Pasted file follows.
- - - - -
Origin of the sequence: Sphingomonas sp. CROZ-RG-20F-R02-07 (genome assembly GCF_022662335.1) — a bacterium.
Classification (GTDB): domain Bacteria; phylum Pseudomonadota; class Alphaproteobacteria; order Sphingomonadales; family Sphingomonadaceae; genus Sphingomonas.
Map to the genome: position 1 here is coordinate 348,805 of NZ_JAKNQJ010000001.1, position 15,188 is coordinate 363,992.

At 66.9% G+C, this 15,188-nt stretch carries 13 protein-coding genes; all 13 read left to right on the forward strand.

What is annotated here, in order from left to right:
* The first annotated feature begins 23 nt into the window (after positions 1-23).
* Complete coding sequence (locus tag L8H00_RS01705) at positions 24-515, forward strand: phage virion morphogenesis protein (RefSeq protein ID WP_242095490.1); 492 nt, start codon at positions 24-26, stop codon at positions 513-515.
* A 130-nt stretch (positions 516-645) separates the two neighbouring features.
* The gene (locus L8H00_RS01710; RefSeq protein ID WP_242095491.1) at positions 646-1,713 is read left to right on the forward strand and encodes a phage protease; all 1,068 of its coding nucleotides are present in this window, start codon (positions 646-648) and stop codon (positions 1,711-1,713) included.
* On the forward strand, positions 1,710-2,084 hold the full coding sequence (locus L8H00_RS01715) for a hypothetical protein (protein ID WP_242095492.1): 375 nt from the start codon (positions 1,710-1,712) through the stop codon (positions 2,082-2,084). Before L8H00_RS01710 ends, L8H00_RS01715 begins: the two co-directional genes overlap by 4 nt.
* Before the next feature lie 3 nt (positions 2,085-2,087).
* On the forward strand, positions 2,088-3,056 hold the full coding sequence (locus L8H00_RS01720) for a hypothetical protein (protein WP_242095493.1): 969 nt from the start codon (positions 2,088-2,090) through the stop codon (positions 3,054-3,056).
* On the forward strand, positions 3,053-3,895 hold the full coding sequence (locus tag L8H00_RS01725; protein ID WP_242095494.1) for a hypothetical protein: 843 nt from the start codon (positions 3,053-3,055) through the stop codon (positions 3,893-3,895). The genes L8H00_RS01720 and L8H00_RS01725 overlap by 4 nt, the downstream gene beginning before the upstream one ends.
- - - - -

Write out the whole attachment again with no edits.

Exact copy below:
Origin of the sequence: Sphingomonas sp. CROZ-RG-20F-R02-07 (genome assembly GCF_022662335.1) — a bacterium.
Classification (GTDB): domain Bacteria; phylum Pseudomonadota; class Alphaproteobacteria; order Sphingomonadales; family Sphingomonadaceae; genus Sphingomonas.
Map to the genome: position 1 here is coordinate 348,805 of NZ_JAKNQJ010000001.1, position 15,188 is coordinate 363,992.

At 66.9% G+C, this 15,188-nt stretch carries 13 protein-coding genes; all 13 read left to right on the forward strand.

What is annotated here, in order from left to right:
* The first annotated feature begins 23 nt into the window (after positions 1-23).
* Complete coding sequence (locus tag L8H00_RS01705) at positions 24-515, forward strand: phage virion morphogenesis protein (RefSeq protein ID WP_242095490.1); 492 nt, start codon at positions 24-26, stop codon at positions 513-515.
* A 130-nt stretch (positions 516-645) separates the two neighbouring features.
* The gene (locus L8H00_RS01710; RefSeq protein ID WP_242095491.1) at positions 646-1,713 is read left to right on the forward strand and encodes a phage protease; all 1,068 of its coding nucleotides are present in this window, start codon (positions 646-648) and stop codon (positions 1,711-1,713) included.
* On the forward strand, positions 1,710-2,084 hold the full coding sequence (locus L8H00_RS01715) for a hypothetical protein (protein ID WP_242095492.1): 375 nt from the start codon (positions 1,710-1,712) through the stop codon (positions 2,082-2,084). Before L8H00_RS01710 ends, L8H00_RS01715 begins: the two co-directional genes overlap by 4 nt.
* Before the next feature lie 3 nt (positions 2,085-2,087).
* On the forward strand, positions 2,088-3,056 hold the full coding sequence (locus L8H00_RS01720) for a hypothetical protein (protein WP_242095493.1): 969 nt from the start codon (positions 2,088-2,090) through the stop codon (positions 3,054-3,056).
* On the forward strand, positions 3,053-3,895 hold the full coding sequence (locus tag L8H00_RS01725; protein ID WP_242095494.1) for a hypothetical protein: 843 nt from the start codon (positions 3,053-3,055) through the stop codon (positions 3,893-3,895). The genes L8H00_RS01720 and L8H00_RS01725 overlap by 4 nt, the downstream gene beginning before the upstream one ends.